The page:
In the past I've gotten a bit fed up with out-of-memory conditions on Linux, where the virtual memory starts swapping and hogging disk activity, and the machine slows down.
So when I installed Ubuntu on my MacBook Pro, I noticed that it had 8 GB of memory, and I said to myself, "that seems like enough, I think I'll avoid swapping problems and not reserve a partition for virtual memory. I need the disk space anyways."
Well, to my surprise, it turns out that the user experience in out-of-memory conditions with Linux without virtual memory is much, much WORSE than I expected.
If I accidentally compile too many large C++ files at once (easy to do with "make -j6"), or something else that accidentally consumes the machine memory before I notice, instead of that program crashing and giving an error as I would expect, it turns out that the behaviour instead is that my entire desktop stops responding and I am forced to hard-reboot the computer! Sometimes I lose lots of time or work due to this!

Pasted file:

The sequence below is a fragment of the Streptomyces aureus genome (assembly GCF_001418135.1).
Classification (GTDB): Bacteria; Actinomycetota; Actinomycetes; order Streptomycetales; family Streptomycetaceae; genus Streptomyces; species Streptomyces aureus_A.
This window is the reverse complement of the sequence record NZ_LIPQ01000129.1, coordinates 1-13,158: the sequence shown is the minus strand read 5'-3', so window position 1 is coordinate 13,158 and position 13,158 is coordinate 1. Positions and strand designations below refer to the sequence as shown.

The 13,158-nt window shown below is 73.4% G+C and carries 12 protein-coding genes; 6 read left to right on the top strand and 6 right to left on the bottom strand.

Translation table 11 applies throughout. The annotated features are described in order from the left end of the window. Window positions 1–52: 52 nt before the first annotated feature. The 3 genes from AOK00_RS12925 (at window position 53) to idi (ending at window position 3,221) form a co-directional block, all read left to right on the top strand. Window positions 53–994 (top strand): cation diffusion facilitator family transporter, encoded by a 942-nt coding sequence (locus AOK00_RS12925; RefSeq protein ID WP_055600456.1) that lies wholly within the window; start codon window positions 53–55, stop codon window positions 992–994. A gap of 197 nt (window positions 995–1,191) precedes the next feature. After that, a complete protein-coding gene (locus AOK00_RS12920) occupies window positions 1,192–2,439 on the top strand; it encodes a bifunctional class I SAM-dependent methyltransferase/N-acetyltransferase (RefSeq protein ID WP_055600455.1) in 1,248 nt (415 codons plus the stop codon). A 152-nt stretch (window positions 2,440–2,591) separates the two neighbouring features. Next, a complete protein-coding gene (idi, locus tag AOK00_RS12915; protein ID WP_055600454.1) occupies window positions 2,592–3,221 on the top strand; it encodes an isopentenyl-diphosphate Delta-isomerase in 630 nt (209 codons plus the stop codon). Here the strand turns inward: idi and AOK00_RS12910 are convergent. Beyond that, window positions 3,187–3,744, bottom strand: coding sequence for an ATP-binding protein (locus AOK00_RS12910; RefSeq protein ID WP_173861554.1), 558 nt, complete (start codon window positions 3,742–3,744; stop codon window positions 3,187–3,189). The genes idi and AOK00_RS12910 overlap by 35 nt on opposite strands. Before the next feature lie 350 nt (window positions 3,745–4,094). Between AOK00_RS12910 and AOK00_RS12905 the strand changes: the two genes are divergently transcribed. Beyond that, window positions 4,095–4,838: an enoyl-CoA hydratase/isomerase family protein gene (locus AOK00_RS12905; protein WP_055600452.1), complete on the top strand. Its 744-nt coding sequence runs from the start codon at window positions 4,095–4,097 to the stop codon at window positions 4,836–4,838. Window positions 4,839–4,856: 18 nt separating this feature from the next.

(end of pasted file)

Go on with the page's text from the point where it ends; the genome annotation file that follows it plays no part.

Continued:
I would fix it by going back and re-partitioning to give myself some virtual memory, but damn.. I can't afford to do that right now. Are there any tips for getting Linux to handle out-of-memory conditions more cleanly?